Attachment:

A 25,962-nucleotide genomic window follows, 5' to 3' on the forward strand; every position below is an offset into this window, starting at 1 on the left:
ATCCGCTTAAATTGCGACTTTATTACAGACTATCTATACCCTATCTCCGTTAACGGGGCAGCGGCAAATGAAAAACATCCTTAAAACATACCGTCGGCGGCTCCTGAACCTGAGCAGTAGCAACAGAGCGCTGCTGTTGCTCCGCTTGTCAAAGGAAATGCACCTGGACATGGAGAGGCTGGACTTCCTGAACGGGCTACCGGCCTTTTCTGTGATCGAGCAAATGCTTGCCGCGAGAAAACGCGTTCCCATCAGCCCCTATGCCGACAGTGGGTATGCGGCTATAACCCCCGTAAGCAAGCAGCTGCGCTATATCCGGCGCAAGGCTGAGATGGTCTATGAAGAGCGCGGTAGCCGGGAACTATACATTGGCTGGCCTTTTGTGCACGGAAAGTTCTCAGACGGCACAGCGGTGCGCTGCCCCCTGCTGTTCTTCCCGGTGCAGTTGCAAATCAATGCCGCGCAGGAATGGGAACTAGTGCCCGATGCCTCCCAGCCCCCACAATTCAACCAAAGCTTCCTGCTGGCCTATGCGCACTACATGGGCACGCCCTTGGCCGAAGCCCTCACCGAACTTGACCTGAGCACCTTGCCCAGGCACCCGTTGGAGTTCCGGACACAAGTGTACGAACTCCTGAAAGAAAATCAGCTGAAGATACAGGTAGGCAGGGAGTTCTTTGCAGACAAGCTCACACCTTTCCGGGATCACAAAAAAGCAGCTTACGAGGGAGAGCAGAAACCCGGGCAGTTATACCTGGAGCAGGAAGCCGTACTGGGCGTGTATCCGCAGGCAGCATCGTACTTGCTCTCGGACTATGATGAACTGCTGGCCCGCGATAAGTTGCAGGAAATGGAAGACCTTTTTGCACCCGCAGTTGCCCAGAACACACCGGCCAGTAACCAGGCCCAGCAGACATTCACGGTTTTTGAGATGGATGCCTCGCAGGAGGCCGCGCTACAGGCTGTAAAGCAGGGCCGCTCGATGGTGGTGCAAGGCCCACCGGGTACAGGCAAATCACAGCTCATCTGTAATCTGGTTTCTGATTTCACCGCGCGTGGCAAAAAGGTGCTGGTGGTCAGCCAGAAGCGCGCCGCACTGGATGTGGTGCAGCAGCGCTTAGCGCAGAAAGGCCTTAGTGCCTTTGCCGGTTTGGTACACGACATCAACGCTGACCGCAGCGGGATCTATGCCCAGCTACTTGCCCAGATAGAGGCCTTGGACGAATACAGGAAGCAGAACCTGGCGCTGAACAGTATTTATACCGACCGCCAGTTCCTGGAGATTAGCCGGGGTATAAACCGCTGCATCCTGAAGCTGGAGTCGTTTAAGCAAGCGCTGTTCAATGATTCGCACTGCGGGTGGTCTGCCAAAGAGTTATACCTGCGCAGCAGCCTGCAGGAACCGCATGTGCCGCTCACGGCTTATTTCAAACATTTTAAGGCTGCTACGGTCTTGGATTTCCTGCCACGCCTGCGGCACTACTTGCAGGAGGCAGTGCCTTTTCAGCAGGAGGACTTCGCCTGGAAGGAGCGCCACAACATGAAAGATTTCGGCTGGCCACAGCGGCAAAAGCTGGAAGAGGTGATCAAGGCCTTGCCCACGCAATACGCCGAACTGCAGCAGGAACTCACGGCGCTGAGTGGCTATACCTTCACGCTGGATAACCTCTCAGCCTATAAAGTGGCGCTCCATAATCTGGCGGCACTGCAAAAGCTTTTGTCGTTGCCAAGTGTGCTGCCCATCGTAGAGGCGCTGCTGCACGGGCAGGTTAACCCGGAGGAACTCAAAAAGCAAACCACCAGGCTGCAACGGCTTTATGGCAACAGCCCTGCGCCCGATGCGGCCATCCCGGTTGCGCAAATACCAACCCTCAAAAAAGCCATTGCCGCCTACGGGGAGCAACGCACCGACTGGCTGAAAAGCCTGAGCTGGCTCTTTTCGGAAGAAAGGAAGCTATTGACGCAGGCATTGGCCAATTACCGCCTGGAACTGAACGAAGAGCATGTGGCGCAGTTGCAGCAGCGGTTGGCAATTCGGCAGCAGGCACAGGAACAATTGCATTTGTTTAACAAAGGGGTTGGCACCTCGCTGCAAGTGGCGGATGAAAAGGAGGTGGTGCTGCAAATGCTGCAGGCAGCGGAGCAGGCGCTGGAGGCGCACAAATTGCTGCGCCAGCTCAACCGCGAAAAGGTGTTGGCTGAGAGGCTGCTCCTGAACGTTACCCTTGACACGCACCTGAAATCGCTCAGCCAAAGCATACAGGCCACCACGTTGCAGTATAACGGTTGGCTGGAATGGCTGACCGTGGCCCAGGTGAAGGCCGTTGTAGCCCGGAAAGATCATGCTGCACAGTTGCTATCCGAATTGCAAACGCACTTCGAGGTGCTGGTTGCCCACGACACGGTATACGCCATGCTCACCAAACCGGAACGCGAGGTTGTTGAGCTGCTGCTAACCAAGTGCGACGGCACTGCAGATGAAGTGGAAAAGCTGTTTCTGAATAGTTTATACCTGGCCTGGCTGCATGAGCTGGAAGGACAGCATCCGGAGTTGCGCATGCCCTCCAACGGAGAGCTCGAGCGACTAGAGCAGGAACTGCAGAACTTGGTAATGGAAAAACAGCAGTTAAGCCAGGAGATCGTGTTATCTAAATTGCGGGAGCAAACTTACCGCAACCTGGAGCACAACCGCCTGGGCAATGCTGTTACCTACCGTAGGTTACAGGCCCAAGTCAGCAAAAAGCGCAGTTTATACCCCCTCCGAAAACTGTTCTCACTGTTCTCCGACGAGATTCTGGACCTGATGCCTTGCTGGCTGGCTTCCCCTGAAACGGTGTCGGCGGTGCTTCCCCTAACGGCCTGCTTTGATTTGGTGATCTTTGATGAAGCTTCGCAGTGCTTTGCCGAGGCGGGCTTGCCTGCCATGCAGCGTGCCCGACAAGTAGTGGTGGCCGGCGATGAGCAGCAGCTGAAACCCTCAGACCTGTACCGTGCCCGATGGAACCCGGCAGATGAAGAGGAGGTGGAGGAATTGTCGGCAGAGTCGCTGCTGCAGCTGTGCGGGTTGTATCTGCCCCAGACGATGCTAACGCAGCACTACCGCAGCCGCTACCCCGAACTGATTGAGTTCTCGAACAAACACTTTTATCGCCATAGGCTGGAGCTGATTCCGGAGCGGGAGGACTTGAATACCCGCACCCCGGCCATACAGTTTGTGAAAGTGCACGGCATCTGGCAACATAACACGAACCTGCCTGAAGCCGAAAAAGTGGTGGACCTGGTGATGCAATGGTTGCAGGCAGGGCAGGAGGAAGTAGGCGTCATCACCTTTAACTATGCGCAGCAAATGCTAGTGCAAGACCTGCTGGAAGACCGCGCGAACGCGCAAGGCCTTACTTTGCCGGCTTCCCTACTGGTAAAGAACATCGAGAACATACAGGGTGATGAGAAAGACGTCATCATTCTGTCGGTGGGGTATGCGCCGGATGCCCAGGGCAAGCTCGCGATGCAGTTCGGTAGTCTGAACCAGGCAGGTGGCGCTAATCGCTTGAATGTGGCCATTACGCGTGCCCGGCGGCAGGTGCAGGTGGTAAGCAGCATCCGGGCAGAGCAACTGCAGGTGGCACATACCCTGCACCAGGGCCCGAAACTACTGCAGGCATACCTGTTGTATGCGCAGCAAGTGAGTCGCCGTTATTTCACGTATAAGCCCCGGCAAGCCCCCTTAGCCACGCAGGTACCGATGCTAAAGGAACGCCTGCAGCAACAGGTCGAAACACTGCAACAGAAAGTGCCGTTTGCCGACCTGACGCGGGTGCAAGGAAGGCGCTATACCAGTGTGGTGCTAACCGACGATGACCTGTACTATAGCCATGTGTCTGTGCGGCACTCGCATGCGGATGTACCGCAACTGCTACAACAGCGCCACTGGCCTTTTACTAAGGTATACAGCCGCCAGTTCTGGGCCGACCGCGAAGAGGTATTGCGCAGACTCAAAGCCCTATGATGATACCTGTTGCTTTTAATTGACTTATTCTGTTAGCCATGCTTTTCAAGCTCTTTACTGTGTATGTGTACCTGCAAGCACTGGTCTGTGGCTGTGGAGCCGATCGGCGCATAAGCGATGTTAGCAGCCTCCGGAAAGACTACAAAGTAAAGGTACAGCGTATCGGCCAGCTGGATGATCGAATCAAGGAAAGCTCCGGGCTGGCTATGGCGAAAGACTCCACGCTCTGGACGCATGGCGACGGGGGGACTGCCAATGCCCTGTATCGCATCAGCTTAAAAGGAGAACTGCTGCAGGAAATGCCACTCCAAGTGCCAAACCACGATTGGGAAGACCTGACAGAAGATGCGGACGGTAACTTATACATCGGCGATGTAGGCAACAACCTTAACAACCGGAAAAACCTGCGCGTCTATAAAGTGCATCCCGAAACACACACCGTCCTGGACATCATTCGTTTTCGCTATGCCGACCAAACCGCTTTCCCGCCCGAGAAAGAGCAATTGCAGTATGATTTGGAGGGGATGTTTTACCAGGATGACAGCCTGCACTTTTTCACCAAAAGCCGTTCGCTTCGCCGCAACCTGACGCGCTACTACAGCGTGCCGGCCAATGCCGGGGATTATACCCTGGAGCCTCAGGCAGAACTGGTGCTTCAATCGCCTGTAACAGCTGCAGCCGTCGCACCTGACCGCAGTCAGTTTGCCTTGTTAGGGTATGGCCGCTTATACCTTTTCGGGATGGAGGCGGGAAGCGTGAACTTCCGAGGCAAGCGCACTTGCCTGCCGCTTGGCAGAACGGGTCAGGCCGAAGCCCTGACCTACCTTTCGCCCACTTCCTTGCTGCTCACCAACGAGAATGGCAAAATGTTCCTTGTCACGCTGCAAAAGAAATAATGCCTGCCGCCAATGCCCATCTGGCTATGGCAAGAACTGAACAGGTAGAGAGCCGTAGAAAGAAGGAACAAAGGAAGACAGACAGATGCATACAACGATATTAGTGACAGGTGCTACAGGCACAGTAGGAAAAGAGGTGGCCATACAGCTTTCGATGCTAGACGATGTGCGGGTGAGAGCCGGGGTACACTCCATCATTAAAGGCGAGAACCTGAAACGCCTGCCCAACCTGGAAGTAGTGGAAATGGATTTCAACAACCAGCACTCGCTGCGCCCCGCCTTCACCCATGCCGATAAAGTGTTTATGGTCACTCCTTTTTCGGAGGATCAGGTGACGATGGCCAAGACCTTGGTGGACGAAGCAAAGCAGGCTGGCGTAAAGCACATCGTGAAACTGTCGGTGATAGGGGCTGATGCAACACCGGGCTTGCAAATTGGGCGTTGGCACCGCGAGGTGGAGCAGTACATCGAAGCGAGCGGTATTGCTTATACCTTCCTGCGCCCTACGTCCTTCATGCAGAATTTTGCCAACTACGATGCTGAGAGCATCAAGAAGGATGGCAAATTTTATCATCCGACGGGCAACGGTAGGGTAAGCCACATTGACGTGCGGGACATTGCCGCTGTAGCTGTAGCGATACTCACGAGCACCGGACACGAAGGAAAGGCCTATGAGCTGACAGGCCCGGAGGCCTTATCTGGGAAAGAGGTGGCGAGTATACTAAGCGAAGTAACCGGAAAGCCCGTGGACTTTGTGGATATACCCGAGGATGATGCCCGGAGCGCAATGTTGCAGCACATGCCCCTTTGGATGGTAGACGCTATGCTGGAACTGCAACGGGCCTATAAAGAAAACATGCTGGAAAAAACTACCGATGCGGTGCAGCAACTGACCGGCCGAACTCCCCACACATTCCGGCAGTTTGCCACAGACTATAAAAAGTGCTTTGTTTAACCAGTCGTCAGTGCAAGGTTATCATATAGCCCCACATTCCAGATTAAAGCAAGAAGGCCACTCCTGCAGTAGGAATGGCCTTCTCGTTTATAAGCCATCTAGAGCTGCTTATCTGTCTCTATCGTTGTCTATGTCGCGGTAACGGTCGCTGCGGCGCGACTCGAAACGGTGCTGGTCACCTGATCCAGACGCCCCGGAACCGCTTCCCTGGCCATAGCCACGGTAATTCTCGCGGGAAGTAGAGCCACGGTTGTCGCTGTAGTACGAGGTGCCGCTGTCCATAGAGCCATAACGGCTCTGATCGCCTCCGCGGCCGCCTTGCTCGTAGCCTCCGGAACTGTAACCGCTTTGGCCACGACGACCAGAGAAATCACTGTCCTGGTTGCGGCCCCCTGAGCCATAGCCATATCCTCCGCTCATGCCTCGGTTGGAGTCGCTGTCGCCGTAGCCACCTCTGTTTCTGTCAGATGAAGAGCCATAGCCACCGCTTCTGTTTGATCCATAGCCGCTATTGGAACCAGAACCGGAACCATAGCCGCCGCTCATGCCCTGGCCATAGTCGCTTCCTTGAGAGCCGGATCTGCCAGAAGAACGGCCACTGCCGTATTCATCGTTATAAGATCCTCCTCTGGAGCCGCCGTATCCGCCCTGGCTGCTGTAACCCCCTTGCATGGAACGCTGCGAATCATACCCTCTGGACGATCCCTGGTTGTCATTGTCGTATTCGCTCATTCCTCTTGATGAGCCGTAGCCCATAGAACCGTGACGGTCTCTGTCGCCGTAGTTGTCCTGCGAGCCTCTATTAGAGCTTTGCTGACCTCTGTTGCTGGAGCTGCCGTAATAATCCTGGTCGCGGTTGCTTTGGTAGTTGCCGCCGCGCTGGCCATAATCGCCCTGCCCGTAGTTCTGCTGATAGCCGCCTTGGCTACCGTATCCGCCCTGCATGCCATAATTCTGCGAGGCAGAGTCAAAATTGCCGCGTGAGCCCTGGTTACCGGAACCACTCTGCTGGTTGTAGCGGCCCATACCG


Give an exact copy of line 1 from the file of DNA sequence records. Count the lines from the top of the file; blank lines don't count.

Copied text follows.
A 25,962-nucleotide genomic window follows, 5' to 3' on the forward strand; every position below is an offset into this window, starting at 1 on the left: